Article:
Local teen doing everything she can to end vape crisis, starting in her own school

NEWBURYPORT, Mass. — A local high school is leading the way in educating teens on the dangers of vaping, and it's all thanks to a student's Girl Scout project.

Annemarie Noe launched the anti-vaping campaign in the school's bathroom where she noticed dozens of students vaping several times a day.

"Every day I'd come to school and I'd see my friends vape, and everyone vaping," said Noe.

Three years ago, Noe was a freshman, new to Newburyport High School and curious about a new trend called vaping.

"Once I realized how bad vaping was, I was like I need to tell people," she told us.

Noe decided to take on vaping as her Girl Scout project, she spent hours making signs, developing a website and creating a new vaping curriculum for her peers with the help of the school's wellness teacher.

"It is very new and there's not a lot of information out there," said wellness teacher Amy Heath.

The pair spent hours researching the dangers of vaping and passed on the lifesaving information to students.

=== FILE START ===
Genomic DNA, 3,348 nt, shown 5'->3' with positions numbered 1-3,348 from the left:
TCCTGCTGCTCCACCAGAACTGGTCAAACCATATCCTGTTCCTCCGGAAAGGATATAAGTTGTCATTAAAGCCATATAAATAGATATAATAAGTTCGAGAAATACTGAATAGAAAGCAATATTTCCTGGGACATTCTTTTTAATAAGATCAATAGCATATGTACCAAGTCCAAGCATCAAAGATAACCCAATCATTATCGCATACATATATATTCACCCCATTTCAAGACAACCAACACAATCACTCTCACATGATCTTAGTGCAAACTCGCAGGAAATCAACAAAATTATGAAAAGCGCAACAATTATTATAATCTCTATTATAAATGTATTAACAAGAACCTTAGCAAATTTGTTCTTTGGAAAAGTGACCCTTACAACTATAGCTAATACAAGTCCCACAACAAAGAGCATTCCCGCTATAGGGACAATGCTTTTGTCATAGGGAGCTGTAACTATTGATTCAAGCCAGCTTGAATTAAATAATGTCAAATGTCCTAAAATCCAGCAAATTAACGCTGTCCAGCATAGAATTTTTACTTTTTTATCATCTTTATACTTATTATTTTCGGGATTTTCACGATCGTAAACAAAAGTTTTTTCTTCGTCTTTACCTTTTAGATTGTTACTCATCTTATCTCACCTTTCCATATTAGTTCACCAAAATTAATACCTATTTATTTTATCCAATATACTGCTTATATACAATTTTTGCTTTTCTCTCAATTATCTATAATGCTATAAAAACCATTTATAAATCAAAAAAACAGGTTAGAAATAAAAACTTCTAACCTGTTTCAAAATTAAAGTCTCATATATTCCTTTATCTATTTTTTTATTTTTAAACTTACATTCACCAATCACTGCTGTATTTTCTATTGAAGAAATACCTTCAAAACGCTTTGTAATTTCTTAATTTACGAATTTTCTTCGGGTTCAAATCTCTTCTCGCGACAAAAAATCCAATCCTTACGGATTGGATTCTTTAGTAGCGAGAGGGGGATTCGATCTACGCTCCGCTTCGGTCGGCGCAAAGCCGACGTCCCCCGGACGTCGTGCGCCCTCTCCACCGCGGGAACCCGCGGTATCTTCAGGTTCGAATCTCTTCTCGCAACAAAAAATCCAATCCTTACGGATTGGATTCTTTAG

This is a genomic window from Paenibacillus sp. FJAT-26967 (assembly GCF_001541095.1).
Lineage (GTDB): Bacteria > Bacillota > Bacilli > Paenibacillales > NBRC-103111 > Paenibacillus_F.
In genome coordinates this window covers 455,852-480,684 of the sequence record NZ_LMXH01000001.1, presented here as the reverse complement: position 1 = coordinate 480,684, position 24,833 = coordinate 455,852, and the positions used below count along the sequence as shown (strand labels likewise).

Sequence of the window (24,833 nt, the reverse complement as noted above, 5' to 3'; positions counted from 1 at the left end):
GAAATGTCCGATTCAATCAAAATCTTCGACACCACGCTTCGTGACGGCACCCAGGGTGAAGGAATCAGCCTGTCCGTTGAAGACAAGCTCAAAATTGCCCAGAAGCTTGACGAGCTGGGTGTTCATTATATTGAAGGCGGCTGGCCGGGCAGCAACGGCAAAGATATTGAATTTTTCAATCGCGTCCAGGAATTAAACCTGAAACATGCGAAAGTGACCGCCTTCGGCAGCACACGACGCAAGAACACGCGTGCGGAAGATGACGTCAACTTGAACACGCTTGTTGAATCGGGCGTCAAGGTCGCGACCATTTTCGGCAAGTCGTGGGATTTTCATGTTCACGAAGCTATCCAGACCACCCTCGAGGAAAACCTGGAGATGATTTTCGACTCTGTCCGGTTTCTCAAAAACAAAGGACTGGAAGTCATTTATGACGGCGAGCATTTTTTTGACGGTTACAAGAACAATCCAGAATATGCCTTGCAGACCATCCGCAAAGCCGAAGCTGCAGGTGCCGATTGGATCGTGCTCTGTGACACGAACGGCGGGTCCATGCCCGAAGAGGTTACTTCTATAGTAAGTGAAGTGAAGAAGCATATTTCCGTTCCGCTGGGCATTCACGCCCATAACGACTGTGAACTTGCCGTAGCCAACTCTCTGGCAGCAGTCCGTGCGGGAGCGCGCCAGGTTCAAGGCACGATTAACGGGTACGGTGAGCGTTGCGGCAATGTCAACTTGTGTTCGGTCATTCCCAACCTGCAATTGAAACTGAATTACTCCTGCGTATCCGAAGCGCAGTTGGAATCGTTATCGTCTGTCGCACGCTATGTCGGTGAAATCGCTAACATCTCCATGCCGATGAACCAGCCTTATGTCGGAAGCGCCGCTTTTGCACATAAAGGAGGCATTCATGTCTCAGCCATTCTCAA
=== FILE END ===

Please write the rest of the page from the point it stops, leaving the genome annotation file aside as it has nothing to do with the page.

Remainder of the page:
"Instead of just doing a weeklong unit it’s now become weeks and kids doing projects on it and doing some of their own research as well," said Heath.

Now, three years later, bathrooms in the high school are filled with signs warning students of the dangers of vaping.

"I walked into the bathroom at school and saw a lot less people vaping, which made me really happy," said Noe.

But now, Noe is going beyond walls, working with Newburyport's mayor on an anti-vaping social media campaign.

"At the end of the day, I can't control your actions but I can make sure you have a solid foundation on what you're putting into your body," she said.

Noe says the next step is creating informational pamphlets to put in local doctor offices.

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